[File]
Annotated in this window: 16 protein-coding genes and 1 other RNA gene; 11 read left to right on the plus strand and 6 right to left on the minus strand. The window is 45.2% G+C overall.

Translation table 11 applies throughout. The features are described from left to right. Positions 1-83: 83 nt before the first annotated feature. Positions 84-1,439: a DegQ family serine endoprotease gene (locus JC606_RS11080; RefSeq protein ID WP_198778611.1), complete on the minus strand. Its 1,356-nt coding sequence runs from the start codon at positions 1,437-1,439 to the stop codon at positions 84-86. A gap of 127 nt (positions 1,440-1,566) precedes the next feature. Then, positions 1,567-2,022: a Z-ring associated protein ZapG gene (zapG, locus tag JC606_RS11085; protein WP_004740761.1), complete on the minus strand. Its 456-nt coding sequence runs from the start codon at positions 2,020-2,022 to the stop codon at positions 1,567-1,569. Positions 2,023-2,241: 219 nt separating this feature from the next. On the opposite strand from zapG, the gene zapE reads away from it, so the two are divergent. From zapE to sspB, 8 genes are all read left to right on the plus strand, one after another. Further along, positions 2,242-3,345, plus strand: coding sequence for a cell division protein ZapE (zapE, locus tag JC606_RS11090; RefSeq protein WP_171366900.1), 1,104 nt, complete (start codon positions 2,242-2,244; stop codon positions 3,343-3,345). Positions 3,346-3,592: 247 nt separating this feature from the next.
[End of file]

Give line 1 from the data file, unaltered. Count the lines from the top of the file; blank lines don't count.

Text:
Annotated in this window: 16 protein-coding genes and 1 other RNA gene; 11 read left to right on the plus strand and 6 right to left on the minus strand. The window is 45.2% G+C overall.